That first school trip away

He did it!

I did not imagine that he would, my boy loves being home and has yet to even manage a sleepover with chums – he tries and wants to but just gets himself into such a state that I have to go bring him home. His one overnight school trip, 2 years ago, was not a success and almost scarred him for life – he will never forgive the teacher who would not call me to bring him home.

But the other week my boy stayed 4 nights at the nearby adventure holiday centre for schools. It was one of the soggiest, windiest weeks and the washing – I’m still working through it. He had such fun, missed home horribly and there were tears. He’s not afraid to cry and his friends are good friends that do not seem to wind him up or tease him. And between one teacher explaining how he had been much the same way and the other telling him that sometimes in life we have to “bite the bullet”, he made it – no phone calls home, no emergency rescue – he stayed and loved it.

Equipment for washing by hand

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He’s still not keen at staying away but I’m trusting that he’ll grow through that in his own way – he has sufficient of his mother’s pragmatism and a good dose of ambition, so…

And me – I hated it too – whenever the kids are away for more than a night I feel like a limb is missing. This used to bother me, being a very independent, likes-her-own-space kind of person. But now I just figure it’s how I am and accept that I miss my children when they are not here overnight. Even if they have been absolute teenage-mutant-monsters for days before. The worst thing was having no contact, that was tough but I understand the reasonings behind this.

Now – my girl will be a whole different kettle of fish – totally different approach… We shall see

Babs

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  • http://www.facebook.com/profile.php?id=1497844372 Kate Scott

    Oh well done, how old is he? My two haven’t been away over night yet. They will spend the day with their grandparents but not stop over night even though they only live next door!! I think you have obviously built up his self-confidence well by taking his earlier fears so seriously, and it’s heart-warming to know that he had such understanding friends and teachers :-)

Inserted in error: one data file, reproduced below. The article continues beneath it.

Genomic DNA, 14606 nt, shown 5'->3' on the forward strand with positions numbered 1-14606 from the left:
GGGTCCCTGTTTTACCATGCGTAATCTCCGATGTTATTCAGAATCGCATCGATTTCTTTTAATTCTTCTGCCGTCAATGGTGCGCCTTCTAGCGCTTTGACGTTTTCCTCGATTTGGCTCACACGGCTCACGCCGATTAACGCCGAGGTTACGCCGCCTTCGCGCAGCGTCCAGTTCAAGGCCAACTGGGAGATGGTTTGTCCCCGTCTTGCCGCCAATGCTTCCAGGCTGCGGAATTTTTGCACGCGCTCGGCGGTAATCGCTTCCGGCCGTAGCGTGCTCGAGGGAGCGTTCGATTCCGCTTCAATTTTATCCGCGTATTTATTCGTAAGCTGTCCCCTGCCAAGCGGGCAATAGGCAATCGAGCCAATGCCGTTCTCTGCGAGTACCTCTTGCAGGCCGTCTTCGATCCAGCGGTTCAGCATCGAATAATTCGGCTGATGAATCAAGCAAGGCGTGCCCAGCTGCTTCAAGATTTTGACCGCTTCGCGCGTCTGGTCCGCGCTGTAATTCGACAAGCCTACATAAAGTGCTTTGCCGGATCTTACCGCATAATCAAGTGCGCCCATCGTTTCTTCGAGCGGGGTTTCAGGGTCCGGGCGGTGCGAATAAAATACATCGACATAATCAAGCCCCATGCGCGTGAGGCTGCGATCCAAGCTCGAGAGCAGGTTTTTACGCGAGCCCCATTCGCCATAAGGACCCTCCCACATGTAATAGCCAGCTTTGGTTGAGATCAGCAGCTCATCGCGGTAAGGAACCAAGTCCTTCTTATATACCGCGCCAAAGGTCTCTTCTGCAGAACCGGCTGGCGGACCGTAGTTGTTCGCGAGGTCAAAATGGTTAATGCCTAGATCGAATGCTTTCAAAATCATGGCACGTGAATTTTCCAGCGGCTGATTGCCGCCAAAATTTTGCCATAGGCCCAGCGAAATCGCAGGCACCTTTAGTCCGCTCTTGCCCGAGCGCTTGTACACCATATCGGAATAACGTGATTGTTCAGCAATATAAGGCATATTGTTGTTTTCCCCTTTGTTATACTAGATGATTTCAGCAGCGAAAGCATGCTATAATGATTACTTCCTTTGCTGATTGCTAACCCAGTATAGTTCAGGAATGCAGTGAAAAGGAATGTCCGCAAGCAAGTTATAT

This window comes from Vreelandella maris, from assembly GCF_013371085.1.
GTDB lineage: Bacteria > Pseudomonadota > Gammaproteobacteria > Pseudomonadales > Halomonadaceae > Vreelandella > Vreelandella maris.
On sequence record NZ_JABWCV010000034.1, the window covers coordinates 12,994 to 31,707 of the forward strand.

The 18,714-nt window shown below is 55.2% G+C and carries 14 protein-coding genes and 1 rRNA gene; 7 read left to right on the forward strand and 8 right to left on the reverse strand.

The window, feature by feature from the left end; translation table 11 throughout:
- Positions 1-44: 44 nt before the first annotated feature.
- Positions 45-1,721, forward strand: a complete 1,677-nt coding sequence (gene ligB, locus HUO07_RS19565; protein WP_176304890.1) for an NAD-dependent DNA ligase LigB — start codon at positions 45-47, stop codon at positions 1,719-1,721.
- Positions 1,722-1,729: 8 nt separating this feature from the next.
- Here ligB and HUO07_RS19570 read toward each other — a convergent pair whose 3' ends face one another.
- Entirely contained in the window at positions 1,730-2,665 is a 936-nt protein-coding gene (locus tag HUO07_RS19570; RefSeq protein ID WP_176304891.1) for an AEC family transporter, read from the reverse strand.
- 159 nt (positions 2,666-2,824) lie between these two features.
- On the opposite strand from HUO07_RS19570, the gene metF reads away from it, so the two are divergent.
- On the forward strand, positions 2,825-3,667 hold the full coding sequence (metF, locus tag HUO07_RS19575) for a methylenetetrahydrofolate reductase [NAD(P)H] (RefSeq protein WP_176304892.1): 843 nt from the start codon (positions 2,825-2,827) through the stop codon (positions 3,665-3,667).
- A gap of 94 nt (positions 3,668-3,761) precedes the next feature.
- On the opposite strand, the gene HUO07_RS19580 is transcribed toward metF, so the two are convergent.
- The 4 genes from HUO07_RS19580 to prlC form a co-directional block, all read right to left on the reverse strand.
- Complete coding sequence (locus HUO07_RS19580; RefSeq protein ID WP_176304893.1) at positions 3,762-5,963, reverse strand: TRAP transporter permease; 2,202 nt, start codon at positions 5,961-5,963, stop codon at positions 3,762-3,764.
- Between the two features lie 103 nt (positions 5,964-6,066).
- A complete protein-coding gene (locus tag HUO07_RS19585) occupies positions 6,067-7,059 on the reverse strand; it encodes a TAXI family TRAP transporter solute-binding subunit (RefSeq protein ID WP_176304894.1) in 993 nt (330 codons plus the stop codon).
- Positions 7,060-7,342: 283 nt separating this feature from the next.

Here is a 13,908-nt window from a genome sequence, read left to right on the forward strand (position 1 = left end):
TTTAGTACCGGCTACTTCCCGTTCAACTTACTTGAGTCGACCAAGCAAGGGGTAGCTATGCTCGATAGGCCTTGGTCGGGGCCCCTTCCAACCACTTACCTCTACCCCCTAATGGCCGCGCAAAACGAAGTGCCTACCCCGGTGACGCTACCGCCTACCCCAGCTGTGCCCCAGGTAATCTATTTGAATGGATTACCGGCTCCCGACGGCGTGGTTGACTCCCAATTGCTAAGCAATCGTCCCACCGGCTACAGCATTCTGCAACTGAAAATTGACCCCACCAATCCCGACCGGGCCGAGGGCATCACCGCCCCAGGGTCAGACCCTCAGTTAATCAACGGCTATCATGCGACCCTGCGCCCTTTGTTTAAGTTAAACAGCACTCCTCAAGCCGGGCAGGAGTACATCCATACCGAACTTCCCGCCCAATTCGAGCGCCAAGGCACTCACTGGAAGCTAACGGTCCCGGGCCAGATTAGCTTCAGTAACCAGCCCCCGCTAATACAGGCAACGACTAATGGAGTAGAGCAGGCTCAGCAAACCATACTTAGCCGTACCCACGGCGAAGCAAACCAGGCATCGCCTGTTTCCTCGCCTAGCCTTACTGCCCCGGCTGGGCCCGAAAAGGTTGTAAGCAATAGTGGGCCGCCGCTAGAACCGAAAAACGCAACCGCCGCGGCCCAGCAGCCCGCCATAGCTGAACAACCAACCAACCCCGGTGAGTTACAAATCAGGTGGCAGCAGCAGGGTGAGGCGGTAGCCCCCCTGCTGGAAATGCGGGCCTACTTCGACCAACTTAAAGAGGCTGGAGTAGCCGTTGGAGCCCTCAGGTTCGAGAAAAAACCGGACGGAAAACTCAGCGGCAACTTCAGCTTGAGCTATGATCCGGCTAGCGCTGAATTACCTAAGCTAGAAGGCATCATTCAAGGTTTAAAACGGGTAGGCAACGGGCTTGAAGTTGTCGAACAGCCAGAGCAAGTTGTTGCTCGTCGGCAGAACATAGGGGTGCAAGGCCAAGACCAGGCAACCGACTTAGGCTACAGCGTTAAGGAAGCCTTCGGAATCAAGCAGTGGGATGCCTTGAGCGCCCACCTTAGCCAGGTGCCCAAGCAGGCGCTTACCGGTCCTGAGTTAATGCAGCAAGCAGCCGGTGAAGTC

• http://www.barbarasaul.com Babs Saul

      He’s 10, Kate, and we have tried sleepovers with chums but he hates it. So glad, for him mainly, that he did it. Good luck with your two.

  • http://www.birdsontheblog.co.uk/ Sarah Arrow

    Mine love sleepovers. Jess had rooms at her grandparent’s houses and the younger girls did too. At 5 and 6 the younger ones want their friends to sleep over and I have to explain not everyone is ready at that age for a sleepover.

    • http://www.barbarasaul.com Babs Saul

      Joe does not see the point in them, really. As far as he’s concerned you go to bed to go to sleep and that’s that. None of this chatting and midnight feasting and the like – sleep for him! I’m sure that will change in time

      • http://www.facebook.com/profile.php?id=1134202412 Morag Gaherty

        I doubt it, Babs. I think sleepovers are more often a girl thing, and by the time a boy feels up to having one, he’ll probably find his mates have outgrown them.

        You won’t be surprised that my two are perfectly OK with the idea of “staying with a friend” (they wouldn’t want to if I labelled it a sleepover!), because it has just been the norm with them since they have been at Windlesham. As far as I can tell, it usually involves staying up ridiculously late watching a film.

        I did laugh when Bob asked if he could have his birthday party at Warhammer World in Nottingham – he explained he would need me to provide the “financial backing” because a coach would need to be booked. Err, I think not, my lad!